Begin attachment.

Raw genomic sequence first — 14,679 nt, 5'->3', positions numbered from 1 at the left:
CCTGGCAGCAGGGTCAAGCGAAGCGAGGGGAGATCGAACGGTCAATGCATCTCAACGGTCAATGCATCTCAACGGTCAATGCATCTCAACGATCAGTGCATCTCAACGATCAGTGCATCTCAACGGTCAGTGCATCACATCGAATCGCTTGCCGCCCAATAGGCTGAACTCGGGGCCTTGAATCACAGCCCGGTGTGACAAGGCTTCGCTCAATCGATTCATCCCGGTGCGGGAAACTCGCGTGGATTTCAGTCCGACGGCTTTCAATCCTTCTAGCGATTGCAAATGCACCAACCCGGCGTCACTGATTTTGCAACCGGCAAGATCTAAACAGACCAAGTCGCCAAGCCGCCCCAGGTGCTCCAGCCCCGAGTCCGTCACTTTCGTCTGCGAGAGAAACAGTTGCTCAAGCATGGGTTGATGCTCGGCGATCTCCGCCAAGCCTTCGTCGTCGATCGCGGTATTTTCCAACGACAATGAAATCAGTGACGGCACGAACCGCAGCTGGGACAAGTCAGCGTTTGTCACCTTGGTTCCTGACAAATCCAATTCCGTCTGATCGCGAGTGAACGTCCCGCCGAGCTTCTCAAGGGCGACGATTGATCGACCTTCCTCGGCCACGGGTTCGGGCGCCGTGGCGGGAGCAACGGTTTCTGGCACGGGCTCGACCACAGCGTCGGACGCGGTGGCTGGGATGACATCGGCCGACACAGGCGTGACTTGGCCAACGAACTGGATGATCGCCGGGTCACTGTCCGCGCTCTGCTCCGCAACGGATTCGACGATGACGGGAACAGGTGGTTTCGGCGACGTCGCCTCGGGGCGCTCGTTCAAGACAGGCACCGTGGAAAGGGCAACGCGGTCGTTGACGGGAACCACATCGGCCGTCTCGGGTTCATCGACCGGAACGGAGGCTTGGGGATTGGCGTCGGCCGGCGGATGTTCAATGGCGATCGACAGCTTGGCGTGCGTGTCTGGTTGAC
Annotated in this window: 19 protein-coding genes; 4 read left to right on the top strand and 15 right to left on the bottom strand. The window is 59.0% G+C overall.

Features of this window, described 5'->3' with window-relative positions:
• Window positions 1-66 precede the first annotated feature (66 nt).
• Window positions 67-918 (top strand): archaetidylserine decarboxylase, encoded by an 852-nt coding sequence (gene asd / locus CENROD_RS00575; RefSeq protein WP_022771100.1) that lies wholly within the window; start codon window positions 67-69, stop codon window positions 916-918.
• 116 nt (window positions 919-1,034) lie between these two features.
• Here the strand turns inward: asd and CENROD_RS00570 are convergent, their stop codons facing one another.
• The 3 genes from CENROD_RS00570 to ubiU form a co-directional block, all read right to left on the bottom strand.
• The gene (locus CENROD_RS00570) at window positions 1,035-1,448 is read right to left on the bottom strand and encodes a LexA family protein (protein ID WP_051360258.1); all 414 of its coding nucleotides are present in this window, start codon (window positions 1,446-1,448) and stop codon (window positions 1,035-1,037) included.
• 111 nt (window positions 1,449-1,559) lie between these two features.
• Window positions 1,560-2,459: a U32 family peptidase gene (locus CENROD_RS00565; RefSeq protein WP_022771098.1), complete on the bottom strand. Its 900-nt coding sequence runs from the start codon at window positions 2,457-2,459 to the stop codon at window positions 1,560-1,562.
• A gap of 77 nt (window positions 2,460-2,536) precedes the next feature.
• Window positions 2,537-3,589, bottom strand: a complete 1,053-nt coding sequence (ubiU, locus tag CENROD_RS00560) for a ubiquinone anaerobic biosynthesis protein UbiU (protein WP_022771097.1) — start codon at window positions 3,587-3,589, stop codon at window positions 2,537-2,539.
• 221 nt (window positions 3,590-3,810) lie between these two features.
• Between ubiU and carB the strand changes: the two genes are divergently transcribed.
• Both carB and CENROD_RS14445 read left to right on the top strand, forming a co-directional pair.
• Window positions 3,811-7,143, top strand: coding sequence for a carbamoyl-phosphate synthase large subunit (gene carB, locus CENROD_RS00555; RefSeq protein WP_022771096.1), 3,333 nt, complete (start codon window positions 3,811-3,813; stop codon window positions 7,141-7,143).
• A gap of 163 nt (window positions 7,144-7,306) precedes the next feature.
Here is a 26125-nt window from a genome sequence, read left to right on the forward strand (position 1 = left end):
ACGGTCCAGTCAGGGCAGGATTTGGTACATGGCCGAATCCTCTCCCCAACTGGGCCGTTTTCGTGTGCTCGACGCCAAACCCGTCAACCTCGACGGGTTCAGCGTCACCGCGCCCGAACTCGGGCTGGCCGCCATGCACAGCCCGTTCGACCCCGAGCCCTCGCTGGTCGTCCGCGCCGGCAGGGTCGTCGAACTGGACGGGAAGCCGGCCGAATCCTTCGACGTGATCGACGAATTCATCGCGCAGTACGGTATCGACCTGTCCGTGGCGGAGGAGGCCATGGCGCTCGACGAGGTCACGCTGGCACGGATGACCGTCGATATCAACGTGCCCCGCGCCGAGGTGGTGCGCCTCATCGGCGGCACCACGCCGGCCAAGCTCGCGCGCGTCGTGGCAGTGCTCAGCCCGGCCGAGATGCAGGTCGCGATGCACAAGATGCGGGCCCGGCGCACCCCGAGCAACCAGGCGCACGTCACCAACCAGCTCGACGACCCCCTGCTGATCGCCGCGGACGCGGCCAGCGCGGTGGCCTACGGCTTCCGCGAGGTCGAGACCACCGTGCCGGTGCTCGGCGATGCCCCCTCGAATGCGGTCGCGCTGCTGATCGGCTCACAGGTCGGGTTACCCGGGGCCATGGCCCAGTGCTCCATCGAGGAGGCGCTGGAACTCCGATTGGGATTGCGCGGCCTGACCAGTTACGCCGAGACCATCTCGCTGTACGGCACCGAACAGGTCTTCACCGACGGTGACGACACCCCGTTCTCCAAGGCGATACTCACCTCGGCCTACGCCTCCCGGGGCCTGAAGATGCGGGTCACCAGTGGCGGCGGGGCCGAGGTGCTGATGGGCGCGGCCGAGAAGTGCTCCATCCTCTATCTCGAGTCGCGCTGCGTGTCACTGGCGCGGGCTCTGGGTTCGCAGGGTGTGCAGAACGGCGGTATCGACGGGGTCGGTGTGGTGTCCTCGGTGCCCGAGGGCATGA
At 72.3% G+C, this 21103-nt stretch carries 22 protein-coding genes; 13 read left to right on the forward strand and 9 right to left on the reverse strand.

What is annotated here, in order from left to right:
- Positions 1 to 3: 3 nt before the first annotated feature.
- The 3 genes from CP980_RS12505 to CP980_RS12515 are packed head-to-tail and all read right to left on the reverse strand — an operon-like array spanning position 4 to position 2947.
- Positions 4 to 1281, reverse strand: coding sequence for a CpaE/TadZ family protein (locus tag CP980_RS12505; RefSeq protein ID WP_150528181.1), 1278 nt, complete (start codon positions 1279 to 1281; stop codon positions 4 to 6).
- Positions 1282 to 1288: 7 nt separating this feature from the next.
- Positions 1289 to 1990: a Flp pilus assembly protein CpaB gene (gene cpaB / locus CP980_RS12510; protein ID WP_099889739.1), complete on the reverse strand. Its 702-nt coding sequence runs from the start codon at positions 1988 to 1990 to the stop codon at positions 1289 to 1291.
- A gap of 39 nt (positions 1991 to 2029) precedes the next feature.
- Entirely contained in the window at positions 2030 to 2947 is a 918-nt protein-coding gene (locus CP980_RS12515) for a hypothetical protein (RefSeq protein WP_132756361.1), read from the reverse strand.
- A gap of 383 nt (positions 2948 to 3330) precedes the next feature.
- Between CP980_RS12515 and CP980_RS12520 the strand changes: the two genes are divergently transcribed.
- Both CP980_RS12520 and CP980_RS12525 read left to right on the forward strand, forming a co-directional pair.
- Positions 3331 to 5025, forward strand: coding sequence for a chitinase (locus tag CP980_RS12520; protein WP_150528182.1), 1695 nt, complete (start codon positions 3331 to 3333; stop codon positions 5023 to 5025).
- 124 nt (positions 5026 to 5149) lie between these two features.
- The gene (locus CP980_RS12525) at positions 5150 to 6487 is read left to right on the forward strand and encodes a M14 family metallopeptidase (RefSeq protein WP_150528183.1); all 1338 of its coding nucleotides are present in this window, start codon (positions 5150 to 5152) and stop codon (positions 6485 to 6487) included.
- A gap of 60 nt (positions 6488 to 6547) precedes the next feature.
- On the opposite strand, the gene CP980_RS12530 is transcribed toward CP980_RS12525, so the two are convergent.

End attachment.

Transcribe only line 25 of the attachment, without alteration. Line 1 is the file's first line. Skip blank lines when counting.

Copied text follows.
- The 3 genes from CP980_RS12505 to CP980_RS12515 are packed head-to-tail and all read right to left on the reverse strand — an operon-like array spanning position 4 to position 2947.